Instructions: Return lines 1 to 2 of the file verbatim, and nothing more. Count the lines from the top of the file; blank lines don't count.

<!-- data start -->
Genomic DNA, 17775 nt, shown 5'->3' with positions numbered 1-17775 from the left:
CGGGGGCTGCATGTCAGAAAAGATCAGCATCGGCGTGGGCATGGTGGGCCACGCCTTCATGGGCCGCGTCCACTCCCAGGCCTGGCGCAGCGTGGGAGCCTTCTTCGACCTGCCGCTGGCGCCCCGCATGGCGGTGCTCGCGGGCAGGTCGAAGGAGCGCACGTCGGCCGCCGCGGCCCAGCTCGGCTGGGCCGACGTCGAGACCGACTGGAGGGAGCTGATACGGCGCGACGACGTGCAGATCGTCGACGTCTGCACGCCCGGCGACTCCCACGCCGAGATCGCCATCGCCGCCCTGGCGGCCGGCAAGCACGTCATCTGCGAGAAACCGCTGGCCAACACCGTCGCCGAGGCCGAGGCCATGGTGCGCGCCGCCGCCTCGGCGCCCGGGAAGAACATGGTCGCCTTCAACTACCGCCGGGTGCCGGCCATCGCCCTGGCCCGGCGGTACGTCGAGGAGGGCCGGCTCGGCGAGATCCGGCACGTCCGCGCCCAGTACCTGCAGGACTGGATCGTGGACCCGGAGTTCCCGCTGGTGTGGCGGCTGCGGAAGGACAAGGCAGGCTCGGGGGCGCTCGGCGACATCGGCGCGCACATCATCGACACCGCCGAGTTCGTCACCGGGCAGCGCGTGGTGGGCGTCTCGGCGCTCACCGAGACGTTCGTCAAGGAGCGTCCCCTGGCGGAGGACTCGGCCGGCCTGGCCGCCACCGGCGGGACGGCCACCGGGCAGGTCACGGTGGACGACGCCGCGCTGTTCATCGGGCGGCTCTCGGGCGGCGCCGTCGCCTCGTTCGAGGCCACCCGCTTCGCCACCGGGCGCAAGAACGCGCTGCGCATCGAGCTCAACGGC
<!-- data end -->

Genomic DNA, 17775 nt, shown 5'->3' with positions numbered 1-17775 from the left:
CGGGGGCTGCATGTCAGAAAAGATCAGCATCGGCGTGGGCATGGTGGGCCACGCCTTCATGGGCCGCGTCCACTCCCAGGCCTGGCGCAGCGTGGGAGCCTTCTTCGACCTGCCGCTGGCGCCCCGCATGGCGGTGCTCGCGGGCAGGTCGAAGGAGCGCACGTCGGCCGCCGCGGCCCAGCTCGGCTGGGCCGACGTCGAGACCGACTGGAGGGAGCTGATACGGCGCGACGACGTGCAGATCGTCGACGTCTGCACGCCCGGCGACTCCCACGCCGAGATCGCCATCGCCGCCCTGGCGGCCGGCAAGCACGTCATCTGCGAGAAACCGCTGGCCAACACCGTCGCCGAGGCCGAGGCCATGGTGCGCGCCGCCGCCTCGGCGCCCGGGAAGAACATGGTCGCCTTCAACTACCGCCGGGTGCCGGCCATCGCCCTGGCCCGGCGGTACGTCGAGGAGGGCCGGCTCGGCGAGATCCGGCACGTCCGCGCCCAGTACCTGCAGGACTGGATCGTGGACCCGGAGTTCCCGCTGGTGTGGCGGCTGCGGAAGGACAAGGCAGGCTCGGGGGCGCTCGGCGACATCGGCGCGCACATCATCGACACCGCCGAGTTCGTCACCGGGCAGCGCGTGGTGGGCGTCTCGGCGCTCACCGAGACGTTCGTCAAGGAGCGTCCCCTGGCGGAGGACTCGGCCGGCCTGGCCGCCACCGGCGGGACGGCCACCGGGCAGGTCACGGTGGACGACGCCGCGCTGTTCATCGGGCGGCTCTCGGGCGGCGCCGTCGCCTCGTTCGAGGCCACCCGCTTCGCCACCGGGCGCAAGAACGCGCTGCGCATCGAGCTCAACGGC